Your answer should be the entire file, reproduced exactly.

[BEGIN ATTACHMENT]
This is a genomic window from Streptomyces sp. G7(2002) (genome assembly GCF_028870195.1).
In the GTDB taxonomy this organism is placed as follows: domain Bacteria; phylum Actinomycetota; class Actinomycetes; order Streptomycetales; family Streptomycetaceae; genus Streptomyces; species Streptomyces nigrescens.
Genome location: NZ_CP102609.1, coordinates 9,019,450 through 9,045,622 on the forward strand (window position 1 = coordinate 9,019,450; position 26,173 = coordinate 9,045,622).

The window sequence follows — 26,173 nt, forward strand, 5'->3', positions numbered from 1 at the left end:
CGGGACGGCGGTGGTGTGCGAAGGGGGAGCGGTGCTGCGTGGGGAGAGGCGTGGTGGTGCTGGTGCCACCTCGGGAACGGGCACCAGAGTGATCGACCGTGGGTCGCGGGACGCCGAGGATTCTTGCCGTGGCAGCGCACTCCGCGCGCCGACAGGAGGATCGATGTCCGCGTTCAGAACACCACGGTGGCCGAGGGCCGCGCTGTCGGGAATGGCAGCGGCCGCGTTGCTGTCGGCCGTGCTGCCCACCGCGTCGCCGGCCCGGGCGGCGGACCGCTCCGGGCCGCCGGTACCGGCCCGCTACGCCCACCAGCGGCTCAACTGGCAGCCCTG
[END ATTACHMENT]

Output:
This is a genomic window from Streptomyces sp. G7(2002) (genome assembly GCF_028870195.1).
In the GTDB taxonomy this organism is placed as follows: domain Bacteria; phylum Actinomycetota; class Actinomycetes; order Streptomycetales; family Streptomycetaceae; genus Streptomyces; species Streptomyces nigrescens.
Genome location: NZ_CP102609.1, coordinates 9,019,450 through 9,045,622 on the forward strand (window position 1 = coordinate 9,019,450; position 26,173 = coordinate 9,045,622).

The window sequence follows — 26,173 nt, forward strand, 5'->3', positions numbered from 1 at the left end:
CGGGACGGCGGTGGTGTGCGAAGGGGGAGCGGTGCTGCGTGGGGAGAGGCGTGGTGGTGCTGGTGCCACCTCGGGAACGGGCACCAGAGTGATCGACCGTGGGTCGCGGGACGCCGAGGATTCTTGCCGTGGCAGCGCACTCCGCGCGCCGACAGGAGGATCGATGTCCGCGTTCAGAACACCACGGTGGCCGAGGGCCGCGCTGTCGGGAATGGCAGCGGCCGCGTTGCTGTCGGCCGTGCTGCCCACCGCGTCGCCGGCCCGGGCGGCGGACCGCTCCGGGCCGCCGGTACCGGCCCGCTACGCCCACCAGCGGCTCAACTGGCAGCCCTG